The Department of Health is urging community services to evaluate their information systems and set priorities for the future using its newly-published community information model.

The model forms part of a report, Transforming Community Services: Improving Information for Stakeholders, produced by a working group of strategic health authorities and primary care trusts set up following the publication of Lord Darzi’s Next Stage Review of the NHS last year.

The working group reviewed existing community information systems and refined and tested its information model on 35 PCTs.

Its review of existing information systems found that “many are currently immature, disparate, hold non-standardised data and are not integrated with systems in other parts of the NHS." 

However, it also said there were “many emerging examples of good practice and many innovative solutions."

Coleen Milligan, community information project manager for Transforming Community Services, said there had been no national framework to benchmark systems against to date, and that a self-assessment tool developed alongside the information model should prove very valuable for community services.

She added: “Here’s a tool that organisations can use to benchmark themselves against neighbouring organisations and gain from those who are more developed.”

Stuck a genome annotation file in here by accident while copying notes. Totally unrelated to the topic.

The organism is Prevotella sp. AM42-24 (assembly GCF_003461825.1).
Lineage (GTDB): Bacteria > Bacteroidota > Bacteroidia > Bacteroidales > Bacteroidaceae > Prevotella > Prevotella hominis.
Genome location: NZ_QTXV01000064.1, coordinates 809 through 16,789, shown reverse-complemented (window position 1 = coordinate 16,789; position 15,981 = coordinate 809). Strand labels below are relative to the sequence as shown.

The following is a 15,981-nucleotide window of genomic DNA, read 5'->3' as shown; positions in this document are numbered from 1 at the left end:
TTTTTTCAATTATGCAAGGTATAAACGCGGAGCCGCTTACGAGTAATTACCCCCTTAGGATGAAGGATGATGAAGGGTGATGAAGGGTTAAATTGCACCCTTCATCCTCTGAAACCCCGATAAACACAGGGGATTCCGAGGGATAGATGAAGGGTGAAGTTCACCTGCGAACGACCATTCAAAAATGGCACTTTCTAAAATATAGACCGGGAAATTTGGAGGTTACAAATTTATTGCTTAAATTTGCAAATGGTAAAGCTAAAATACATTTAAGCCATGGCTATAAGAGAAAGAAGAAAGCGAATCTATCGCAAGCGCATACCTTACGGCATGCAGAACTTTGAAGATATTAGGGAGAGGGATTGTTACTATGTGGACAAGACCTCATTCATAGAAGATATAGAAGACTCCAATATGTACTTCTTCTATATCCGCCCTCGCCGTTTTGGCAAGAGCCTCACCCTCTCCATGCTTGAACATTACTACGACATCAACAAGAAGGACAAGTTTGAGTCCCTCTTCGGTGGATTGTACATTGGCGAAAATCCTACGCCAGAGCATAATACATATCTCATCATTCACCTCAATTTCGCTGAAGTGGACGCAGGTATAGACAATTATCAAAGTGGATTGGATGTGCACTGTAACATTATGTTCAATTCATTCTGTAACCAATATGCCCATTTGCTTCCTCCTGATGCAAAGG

The working group found that existing systems fell into three categories: National Programme for IT in the NHS systems, other purpose built systems, and systems based on Microsoft Office software.

It said functionality and data collection varied greatly from one organisation to another, there was a lack of common data standards and the ability to share and transfer information across health and social care providers also varied significantly.

It classified systems according to five components and five maturity levels ranging from ‘basic’ to ‘leading’.

It added: “Analysis from the self-assessment tools has indicated that a considerable degree of development is required for most organisations’ information systems to become advanced or leading. There is therefore significant scope for improvement and for transferring good practice from other organisations.”

The most common enablers to success were identified as aligning project objectives to business objectives, having an internal sponsor, the need to meet legal requirements and the involvement of stakeholders. Key barriers were the capacity to deliver, data quality and time.

The working group said there was no short term fix that would transform an information model from basic to leading but there was good practice and development being undertaken within organisations.

It said specific elements of good practice could be transferred from one organisation to another and a series of case studies featuring good practice are included in the report.

Milligan said the information model was the first phase of Transforming Community Services work on information systems and the next step would be to develop a standard data set for community services.

Transforming Community Services said it welcomed feedback on the report which should be sent to: